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  #79  
Old Posted Apr 12, 2020, 3:18 AM
Urban_Sky Urban_Sky is offline
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Originally Posted by logan5 View Post
There are cars on the road right now that can drive themselves on the freeway at over 100 km/h, and for 2021, Cadillac's will have lane changing ability. Imagine what these cars will be able to do in 10 years. These cars will be able to do 160 km/h + no problem.
Automatic driving is not the same as driverless (i.e. without human supervision) driving...
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  #80  
Old Posted Apr 12, 2020, 6:54 AM
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We are still far away from driverless trains on non-segregated railway networks (unlike the Vancouver Skytrain or certain Metro networks like in Torino/Italy), but just installing ATP (Automatic Train Protection) to get rid of the second locomotive engineer would reduce labor costs significantly...

I should of made myself clear that I was indeed talking about automated trains on a segregated network if it were to ever happen. No way in hell would I trust people to operate heavy vehicles alongside with machines operating heavy vehicles independent of human supervision.

I would imagine that if one were to build a Calgary > Red Deer > Edmonton line that you would need to construct new railroads anyways (?). So why not make it electric, automated, and fast?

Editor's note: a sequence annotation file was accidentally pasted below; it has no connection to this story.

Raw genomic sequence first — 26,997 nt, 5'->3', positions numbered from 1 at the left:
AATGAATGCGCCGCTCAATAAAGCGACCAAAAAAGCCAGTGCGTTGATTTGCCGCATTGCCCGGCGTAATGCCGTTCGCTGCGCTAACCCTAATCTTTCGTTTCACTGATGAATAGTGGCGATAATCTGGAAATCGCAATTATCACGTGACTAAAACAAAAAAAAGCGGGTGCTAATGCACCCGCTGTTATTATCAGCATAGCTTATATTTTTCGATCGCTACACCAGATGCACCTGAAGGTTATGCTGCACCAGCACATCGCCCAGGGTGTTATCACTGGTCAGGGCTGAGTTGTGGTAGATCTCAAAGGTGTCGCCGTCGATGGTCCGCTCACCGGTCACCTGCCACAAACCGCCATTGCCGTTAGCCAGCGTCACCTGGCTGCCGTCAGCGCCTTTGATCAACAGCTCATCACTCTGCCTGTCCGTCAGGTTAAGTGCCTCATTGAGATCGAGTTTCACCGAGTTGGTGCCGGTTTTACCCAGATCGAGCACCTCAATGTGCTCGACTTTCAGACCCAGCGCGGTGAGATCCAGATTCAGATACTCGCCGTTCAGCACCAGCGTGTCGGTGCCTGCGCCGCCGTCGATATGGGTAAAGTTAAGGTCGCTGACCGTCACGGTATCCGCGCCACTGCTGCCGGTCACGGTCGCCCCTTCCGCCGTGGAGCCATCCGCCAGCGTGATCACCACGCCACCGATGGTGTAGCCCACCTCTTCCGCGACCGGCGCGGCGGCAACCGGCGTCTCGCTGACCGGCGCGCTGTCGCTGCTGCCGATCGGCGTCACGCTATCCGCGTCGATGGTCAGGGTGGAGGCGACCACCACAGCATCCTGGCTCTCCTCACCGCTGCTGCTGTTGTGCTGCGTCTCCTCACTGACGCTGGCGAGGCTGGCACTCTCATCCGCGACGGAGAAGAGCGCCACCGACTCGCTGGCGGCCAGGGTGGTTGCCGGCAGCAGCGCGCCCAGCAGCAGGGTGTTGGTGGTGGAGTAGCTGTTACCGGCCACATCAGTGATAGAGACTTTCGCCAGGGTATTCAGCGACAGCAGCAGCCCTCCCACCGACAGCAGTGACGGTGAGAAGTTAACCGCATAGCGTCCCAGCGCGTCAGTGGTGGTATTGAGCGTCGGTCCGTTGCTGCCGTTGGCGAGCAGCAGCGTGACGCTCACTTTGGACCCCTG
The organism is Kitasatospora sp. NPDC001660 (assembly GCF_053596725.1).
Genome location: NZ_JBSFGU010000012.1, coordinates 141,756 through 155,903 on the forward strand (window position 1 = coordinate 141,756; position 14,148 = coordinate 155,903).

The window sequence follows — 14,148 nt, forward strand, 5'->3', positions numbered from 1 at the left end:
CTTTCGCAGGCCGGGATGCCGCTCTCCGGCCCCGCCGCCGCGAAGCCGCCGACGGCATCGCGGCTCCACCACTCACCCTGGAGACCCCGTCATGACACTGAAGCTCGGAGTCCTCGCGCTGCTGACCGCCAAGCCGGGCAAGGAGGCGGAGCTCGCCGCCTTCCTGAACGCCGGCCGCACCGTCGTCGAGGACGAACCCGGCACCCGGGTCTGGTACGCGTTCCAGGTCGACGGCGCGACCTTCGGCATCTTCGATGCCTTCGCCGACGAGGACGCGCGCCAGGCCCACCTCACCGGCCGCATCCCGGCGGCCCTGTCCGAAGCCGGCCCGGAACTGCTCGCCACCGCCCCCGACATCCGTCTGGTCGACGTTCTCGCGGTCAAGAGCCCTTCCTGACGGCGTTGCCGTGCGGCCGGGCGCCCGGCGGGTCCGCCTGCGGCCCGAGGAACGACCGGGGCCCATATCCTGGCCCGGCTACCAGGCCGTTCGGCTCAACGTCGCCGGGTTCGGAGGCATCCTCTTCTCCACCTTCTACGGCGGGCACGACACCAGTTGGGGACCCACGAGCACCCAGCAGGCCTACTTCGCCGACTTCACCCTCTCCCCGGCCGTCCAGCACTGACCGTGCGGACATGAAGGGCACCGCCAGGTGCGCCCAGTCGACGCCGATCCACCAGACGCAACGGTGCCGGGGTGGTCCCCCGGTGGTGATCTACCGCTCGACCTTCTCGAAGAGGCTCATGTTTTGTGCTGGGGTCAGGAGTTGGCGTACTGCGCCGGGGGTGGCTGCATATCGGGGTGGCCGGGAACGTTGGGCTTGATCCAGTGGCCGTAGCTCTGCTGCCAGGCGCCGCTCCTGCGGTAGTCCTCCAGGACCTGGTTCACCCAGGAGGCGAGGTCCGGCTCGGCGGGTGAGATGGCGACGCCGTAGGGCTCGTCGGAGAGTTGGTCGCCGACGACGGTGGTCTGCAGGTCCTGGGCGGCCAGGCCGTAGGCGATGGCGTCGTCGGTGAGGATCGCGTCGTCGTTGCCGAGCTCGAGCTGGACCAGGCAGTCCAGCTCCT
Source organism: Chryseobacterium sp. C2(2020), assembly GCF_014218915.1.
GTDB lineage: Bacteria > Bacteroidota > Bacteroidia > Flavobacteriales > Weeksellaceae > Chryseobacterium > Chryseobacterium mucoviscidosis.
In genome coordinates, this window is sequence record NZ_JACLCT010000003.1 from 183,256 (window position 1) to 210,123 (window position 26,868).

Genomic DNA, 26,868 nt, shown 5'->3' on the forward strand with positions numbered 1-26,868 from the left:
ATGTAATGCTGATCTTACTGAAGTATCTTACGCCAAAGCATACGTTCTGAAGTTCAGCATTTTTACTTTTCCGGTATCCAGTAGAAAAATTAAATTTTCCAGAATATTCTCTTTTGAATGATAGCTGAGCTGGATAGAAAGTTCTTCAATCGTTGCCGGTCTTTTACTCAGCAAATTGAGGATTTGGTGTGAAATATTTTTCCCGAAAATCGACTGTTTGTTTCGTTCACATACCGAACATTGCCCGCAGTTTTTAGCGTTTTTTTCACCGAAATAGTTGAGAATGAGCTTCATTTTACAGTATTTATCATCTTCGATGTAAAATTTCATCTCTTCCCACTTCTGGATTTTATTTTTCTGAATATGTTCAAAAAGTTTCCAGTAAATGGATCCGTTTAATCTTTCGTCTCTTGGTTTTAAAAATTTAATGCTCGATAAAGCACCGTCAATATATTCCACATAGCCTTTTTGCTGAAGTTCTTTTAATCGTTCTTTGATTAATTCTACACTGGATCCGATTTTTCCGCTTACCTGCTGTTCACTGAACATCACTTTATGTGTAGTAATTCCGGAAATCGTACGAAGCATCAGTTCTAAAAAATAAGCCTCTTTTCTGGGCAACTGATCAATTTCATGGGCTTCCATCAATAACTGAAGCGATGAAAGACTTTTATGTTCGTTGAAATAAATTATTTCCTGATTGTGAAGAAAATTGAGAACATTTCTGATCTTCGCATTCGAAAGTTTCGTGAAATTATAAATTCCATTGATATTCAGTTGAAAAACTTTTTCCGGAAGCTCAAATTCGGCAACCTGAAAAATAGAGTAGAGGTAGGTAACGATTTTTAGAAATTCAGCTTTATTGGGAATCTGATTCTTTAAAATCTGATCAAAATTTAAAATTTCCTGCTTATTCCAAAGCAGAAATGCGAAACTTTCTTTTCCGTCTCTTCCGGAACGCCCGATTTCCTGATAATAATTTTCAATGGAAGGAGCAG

Quote:
they can communicate efficiently with each other and therefore predict each other's movements, but they are clueless when it comes to predict the actions and reactions of a human driver.
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Originally Posted by Urban_Sky View Post
Therefore, I strongly believe that driverless cars are a massive opportunity rather than threat for public transit and intercity trains, especially if the authorities exploit the data generated by driverless cars to introduce congestion pricing for using congested streets (which will strongly discourage the demand for driving all the way from the suburb to downtown)...
You kind of kill your own point here because since automated vehicles can only communicate with each other effectively (machine to machine) then they would need their own segregated right-of-way to operate on any kind of distance.

It just isn't simply setting aside some lanes on a highway for driverless vehicles. Let me break it down:

1. You would have to construct some form of grade separation whether it would be a separate road or an elevated path (if you want to get fancy). With driverless ANYTHING, you absolutely CANNOT have the machine interact with the human-driver. Oh and don't forget to make barriers for any wildlife hazards that could interact with the vehicle on the journey.

2. Next you would have to construct grade-separations at every intersection (assuming that you follow the Queen Elizabeth Hwy route) it crosses along the path. These can be tunneled or elevated - your choice. And when these driverless vehicles get to their destined city, they will continue to need grade-separation until their final destination.